The history of Rome for the next 150 years consists internally of the struggles between the Patricians and Plebeians, and externally of the wars with the Etruscans, Volscians, Æquians, and other tribes in the immediate neighborhood of Rome.
The internal history of Rome during this period is one of great interest. The Patricians and Plebeians formed two distinct orders in the state. After the banishment of the kings the Patricians retained exclusive possession of political power. The Plebeians, it is true, could vote in the Comitia Centuriata, but, as they were mostly poor, they were outvoted by the Patricians and their clients. The Consuls and other magistrates were taken entirely from the Patricians, who also possessed the exclusive knowledge and administration of the law. In one word, the Patricians were a ruling and the Plebeians a subject class. But this was not all. The Patricians formed not only a separate class, but a separate caste, not marrying with the Plebeians, and worshiping the gods with different religious rites. If a Patrician man married a Plebeian wife, or a Patrician woman a Plebeian husband, the state refused to recognize the marriage, and the offspring was treated as illegitimate.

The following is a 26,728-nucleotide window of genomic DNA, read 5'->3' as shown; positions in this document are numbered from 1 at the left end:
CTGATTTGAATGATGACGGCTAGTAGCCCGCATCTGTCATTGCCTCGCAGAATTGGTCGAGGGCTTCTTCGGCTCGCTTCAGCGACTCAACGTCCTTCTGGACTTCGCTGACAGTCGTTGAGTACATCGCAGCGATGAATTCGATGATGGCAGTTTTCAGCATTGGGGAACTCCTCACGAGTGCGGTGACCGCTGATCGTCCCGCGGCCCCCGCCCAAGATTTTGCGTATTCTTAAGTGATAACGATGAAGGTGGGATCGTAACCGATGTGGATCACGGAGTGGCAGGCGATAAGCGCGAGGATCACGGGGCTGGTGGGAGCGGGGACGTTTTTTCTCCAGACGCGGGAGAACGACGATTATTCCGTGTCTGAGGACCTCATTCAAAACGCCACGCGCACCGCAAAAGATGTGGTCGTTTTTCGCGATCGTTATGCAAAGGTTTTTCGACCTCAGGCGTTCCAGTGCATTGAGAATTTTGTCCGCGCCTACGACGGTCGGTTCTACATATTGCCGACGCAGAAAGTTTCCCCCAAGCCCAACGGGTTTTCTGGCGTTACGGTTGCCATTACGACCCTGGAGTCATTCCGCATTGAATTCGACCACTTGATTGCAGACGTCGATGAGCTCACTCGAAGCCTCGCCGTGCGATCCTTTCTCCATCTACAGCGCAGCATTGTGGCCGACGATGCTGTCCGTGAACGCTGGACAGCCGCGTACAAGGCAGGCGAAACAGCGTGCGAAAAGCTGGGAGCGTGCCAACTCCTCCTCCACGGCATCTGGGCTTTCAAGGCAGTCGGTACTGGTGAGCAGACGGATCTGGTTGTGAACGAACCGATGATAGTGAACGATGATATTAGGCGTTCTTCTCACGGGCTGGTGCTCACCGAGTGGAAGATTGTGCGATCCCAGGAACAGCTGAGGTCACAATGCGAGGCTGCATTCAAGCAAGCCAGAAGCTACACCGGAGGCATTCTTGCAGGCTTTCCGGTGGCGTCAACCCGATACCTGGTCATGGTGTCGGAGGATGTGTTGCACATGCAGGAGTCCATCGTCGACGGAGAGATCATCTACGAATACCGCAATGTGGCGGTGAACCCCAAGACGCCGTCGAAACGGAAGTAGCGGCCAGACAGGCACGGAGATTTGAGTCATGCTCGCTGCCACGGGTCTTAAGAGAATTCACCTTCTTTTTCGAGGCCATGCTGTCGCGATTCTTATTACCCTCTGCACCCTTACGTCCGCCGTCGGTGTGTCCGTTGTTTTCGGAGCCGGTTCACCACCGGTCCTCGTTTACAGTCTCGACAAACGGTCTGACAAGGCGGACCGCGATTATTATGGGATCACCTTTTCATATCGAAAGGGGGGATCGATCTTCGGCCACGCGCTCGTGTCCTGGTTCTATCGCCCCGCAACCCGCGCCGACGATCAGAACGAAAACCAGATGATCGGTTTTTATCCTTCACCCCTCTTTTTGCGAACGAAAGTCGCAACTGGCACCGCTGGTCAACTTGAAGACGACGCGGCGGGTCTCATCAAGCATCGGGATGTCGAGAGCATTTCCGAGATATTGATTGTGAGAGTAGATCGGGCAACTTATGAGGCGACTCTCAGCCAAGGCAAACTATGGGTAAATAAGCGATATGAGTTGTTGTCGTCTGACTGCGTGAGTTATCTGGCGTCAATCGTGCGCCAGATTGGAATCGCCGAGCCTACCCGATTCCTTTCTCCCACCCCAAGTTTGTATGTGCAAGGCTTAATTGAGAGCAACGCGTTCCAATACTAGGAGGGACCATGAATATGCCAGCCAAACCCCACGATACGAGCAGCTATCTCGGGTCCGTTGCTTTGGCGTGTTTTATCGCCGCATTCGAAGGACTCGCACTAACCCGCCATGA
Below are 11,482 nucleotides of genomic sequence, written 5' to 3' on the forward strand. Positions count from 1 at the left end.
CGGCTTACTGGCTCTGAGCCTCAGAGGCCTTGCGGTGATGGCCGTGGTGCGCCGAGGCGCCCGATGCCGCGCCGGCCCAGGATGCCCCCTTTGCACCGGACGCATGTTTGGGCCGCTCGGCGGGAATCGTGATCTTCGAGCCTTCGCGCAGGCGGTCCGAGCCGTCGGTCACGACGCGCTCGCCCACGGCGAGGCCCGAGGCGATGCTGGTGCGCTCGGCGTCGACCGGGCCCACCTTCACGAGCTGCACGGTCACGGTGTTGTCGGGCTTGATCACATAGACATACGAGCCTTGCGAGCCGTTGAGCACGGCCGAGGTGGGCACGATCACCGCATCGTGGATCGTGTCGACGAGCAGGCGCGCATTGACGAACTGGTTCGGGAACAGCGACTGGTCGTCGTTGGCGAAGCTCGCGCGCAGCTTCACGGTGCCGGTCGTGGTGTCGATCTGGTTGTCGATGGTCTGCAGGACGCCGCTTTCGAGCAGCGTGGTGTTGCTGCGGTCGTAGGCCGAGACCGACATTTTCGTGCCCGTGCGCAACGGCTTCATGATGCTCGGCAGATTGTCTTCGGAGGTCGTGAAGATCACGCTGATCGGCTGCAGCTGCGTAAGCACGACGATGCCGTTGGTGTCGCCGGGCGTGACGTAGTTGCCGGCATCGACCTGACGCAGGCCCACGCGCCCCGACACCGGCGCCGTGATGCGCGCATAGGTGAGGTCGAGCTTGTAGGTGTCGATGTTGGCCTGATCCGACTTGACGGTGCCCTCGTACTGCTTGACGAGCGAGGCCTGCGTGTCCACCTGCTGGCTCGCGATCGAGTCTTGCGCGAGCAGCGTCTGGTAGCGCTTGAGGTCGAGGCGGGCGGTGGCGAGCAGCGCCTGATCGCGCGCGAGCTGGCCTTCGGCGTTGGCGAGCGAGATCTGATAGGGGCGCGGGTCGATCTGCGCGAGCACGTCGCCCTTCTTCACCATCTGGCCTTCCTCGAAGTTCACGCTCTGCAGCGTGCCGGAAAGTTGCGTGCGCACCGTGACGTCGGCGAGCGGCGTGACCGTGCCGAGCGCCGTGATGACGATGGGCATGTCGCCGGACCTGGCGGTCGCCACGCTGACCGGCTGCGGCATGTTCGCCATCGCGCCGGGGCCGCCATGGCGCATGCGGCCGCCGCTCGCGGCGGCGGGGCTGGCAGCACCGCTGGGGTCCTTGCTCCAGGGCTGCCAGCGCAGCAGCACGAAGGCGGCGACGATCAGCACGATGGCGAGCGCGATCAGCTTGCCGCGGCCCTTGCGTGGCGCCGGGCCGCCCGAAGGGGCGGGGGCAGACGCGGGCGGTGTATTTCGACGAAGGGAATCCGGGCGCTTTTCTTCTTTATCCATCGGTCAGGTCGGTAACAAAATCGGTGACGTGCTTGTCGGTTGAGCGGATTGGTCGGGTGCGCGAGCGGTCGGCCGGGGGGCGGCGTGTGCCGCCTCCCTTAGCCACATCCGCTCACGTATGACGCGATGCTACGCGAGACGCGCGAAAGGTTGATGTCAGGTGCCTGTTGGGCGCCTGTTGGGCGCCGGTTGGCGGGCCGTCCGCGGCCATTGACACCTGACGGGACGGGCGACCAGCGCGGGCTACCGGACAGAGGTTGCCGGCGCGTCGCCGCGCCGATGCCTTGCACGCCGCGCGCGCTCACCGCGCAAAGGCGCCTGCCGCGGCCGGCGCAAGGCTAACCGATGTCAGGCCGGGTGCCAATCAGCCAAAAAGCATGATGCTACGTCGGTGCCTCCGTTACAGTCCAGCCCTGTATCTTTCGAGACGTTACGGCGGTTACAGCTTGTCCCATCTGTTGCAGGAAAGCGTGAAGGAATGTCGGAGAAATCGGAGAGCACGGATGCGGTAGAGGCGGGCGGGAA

The Plebeians had to complain not only of political, but also of private wrongs. The law of debtor and creditor was very severe at Rome. If the borrower did not pay the money by the time agreed upon, his person was seized by the creditor, and he was obliged to work as a slave. Nay, in certain cases he might even be put to death by the creditor; and if there were more than one, his body might be cut in pieces and divided among them. The whole weight of this oppressive law fell upon the Plebeians; and what rendered the case still harder was, that they were frequently compelled, through no fault of their own, to become borrowers. They were small landholders, living by cultivating the soil with their own hands; but as they had to serve in the army without pay, they had no means of engaging laborers in their absence. Hence, on their return home, they were left without the means of subsistence or of purchasing seed for the next crop, and borrowing was their only resource.